Osteoporosis is a bone disease that mostly affects older people. However, women are more predisposed to the disease after having undergone menopause since they then have an oestrogen deficiency. Indeed, this hormone is responsible for bone strength. In addition, women have a lower, and thus more fragile, bone mass. However, there are still other risk factors, such as heredity. Moreover, lean, thin, white or blonde individuals are more exposed to risks of osteoporosis.
Osteoporosis is a silent disease that does not manifest itself early on. It is caused by bone loss. Indeed, bone consists of collagen and mineralized proteins, including calcium and magnesium. These minerals are responsible for bone strength. In postmenopausal women, the loss of bone mass increases with age. This decrease is accompanied by a perforation of the bone tissue, which then becomes brittle. Thus the fractures come to be more common due to bone fragility.
Osteoporosis occurs when the rate of bone tissue demineralization exceeds that of the new tissue formation. There is a significant loss, that can reach up to 40% of bone mass, in an affected person that is 80 years old. In men, the loss accounts for 3 to 5 % of the overall bone mass every 10 years. Therefore, it is important to take preventive measures by eating foods that are rich in calcium and vitamin D and to regularly engage in physical activity.
Osteoporosis is an asymptomatic disease. Indeed, it is often only detected once it reaches a severe stage, like the occurrence of fractures. Therefore, prevention is of paramount importance. Fractures often affect the hip, spine, wrist and hip. Sometimes, osteoporosis manifests itself by collapsed vertebrae. The individual then has an abnormal posture that is accompanied by chronic pain, even in the absence of movement. To avoid such accidents, certain symptoms such as the individual’s reduced size, the onset of back pain and spinal deformation, must be known and easily identified.
Primary osteoporosis mostly affects postmenopausal women. The risk of contracting the disease doubles once a person reaches the age of seventy. Secondary osteoporosis affects youngsters and middle-aged adults. It is caused by anorexia accompanied by a rapid weight loss. This disease can also be caused by excessive exercise that leads to an interruption of the menstrual cycle. Finally, a diet that is poor in calcium and vitamin D content may also be responsible for osteoporosis in children.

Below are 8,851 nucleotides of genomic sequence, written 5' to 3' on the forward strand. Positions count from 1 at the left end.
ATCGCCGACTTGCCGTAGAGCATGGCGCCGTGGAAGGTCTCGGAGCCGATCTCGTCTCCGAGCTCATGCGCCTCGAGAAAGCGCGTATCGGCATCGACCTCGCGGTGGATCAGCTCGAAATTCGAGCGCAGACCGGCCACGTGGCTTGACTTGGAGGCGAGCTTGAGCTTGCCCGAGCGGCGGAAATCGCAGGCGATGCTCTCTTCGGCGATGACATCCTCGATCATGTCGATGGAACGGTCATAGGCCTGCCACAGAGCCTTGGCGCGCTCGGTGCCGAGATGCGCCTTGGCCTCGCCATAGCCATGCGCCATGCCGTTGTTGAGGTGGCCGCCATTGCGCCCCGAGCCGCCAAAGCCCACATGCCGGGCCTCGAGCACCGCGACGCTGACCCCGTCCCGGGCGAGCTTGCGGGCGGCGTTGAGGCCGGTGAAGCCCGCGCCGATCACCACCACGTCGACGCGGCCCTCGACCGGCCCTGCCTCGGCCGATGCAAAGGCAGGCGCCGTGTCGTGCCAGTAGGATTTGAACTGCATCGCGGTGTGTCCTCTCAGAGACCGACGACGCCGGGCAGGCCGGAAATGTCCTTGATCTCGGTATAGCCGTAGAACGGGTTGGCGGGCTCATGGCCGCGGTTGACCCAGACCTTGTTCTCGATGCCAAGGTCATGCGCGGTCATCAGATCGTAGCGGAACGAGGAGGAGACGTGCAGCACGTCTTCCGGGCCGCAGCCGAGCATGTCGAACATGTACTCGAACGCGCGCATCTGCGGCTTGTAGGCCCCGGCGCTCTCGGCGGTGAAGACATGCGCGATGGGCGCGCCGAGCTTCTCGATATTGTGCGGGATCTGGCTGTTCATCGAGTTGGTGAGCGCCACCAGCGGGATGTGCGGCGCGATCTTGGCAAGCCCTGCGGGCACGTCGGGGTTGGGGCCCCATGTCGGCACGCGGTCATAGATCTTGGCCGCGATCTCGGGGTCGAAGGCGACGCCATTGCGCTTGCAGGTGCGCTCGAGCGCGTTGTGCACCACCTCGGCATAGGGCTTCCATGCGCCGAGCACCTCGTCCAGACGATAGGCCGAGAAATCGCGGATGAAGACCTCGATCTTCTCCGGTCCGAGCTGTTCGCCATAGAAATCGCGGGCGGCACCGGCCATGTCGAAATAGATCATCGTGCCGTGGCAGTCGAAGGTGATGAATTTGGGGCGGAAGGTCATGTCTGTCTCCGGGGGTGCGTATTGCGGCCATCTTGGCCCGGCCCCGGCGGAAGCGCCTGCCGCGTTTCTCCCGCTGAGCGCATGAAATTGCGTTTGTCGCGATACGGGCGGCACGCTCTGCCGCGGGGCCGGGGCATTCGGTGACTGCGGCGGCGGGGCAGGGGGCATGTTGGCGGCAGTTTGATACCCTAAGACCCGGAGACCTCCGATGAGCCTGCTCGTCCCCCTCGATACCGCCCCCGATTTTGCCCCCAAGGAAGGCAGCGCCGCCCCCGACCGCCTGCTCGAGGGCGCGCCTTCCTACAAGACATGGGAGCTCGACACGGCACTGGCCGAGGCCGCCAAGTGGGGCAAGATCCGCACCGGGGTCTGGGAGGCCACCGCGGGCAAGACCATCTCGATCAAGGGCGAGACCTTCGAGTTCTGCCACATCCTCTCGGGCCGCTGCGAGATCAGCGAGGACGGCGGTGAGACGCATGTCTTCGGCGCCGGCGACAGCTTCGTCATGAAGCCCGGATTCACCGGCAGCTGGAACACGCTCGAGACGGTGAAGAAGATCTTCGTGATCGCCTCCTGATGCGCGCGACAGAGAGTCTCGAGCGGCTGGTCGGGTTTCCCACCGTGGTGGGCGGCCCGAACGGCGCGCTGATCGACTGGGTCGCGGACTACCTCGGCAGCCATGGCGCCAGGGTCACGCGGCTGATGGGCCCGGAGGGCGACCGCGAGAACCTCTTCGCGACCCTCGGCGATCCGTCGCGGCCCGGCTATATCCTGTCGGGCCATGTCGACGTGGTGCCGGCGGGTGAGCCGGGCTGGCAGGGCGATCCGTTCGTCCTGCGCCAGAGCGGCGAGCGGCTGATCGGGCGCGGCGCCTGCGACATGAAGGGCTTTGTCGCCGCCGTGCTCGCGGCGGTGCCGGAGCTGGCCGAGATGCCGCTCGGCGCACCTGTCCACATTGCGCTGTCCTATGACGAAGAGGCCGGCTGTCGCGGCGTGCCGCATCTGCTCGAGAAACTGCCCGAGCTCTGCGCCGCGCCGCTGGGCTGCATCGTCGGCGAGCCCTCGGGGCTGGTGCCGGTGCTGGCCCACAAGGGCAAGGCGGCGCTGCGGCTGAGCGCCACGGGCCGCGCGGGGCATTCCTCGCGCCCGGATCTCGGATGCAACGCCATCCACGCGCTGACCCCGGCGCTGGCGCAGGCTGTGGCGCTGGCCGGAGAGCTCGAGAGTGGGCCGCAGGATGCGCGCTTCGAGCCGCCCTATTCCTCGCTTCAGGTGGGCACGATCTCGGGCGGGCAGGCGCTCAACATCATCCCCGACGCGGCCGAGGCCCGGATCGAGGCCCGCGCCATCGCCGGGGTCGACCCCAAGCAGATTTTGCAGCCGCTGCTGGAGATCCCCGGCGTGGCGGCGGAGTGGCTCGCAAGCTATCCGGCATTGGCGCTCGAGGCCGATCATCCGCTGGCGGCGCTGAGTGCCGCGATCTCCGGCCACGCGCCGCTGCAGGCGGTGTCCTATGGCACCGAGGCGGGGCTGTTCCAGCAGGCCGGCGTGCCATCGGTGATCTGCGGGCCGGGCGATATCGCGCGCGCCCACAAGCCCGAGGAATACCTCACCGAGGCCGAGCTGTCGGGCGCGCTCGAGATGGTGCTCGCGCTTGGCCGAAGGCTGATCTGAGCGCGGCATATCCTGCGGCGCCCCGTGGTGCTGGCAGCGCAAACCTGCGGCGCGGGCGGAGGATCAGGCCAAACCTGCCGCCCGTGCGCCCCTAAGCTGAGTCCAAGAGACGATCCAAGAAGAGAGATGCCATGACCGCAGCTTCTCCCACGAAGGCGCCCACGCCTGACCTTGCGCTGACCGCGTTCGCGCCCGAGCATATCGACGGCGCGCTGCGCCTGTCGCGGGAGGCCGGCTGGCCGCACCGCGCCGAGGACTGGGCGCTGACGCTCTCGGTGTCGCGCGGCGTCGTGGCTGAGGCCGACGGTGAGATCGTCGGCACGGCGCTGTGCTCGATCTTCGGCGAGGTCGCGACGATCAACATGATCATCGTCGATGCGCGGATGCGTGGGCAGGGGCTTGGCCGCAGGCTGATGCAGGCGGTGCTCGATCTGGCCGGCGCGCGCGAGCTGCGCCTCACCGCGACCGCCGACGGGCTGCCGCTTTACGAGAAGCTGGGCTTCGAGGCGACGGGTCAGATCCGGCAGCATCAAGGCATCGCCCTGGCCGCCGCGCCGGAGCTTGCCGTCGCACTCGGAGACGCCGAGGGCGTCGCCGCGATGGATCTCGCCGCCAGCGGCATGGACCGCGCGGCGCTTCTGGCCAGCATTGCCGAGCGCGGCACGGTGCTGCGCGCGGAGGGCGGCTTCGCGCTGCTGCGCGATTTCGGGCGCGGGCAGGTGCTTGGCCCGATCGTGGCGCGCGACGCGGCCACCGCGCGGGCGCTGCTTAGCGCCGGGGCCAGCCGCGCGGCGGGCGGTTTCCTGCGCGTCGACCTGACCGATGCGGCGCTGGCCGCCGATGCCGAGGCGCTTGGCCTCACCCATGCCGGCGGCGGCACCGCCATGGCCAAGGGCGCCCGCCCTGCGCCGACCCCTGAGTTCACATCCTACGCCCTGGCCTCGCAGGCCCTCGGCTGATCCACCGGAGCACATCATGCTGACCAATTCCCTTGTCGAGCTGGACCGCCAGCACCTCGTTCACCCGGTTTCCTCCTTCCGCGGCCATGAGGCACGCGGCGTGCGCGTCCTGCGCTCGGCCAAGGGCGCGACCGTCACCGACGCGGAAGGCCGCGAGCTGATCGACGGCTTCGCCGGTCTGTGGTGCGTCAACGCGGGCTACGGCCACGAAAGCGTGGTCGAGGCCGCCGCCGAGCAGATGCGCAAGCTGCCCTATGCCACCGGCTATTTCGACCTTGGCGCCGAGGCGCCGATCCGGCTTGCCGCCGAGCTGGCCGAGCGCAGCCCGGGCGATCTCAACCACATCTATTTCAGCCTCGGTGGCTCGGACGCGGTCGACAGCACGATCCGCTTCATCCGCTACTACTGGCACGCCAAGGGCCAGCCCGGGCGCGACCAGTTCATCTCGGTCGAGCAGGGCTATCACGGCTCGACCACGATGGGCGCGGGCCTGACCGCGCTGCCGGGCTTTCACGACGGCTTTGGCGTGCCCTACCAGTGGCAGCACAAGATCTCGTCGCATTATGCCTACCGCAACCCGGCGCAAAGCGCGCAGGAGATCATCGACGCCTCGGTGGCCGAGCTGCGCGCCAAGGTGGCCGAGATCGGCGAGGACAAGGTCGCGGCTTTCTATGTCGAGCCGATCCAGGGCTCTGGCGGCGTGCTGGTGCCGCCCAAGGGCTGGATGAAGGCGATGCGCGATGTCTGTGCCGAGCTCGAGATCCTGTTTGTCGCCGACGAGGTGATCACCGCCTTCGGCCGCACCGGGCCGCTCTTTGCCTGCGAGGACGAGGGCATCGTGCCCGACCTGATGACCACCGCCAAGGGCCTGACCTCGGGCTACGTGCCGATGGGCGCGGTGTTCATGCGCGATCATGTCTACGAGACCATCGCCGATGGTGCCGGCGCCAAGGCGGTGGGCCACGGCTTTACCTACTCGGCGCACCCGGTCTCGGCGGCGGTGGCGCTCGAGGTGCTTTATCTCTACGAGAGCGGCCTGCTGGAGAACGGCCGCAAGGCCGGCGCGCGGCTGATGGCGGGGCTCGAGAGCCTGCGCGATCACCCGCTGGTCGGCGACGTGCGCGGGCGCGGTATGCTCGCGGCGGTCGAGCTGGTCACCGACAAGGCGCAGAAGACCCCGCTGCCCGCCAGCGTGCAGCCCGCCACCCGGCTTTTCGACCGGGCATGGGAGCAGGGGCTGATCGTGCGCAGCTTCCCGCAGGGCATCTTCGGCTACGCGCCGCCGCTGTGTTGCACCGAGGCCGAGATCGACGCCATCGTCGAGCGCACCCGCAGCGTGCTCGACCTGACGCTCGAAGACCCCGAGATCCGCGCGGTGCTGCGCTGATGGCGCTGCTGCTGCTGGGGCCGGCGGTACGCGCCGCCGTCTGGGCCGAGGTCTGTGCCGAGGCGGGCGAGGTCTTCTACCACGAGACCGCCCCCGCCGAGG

In postmenopausal women, it is important to slow the onset of osteoporosis by following an adequate treatment. To that end, take a weekly dose of Parathyroidinum 15 to 30 CH. Osteoporosis can also be relieved by taking Silicea 7 CH in the morning upon awakening, Symphytum 5 CH at bedtime and Natrum Muriaticum 9 CH on Sundays. To slow the disease’s progression, it is recommended to eat calcium-rich foods, such as dairy products, to take vitamin D and to enjoy a moderate exposure to the sun.
Menopausal women who suffer from a thyroid or parathyroid disorder, or a kidney problem should seek medical attention. The same applies to patients that are undergoing an antiepileptic treatment or that take cortisone. Family history of osteoporosis or fractures are all warning signs that could also prompt one to seek medical attention.
• Natrum Muriaticum
Good to know: To consolidate fractured bones, it is advisable to take granules of Osseine 4 CH and Cartilago 4 CH. This treatment helps to stop the evolution of osteoporosis once and for all. Homoeopathy also helps to prevent other fractures from occurring subsequently.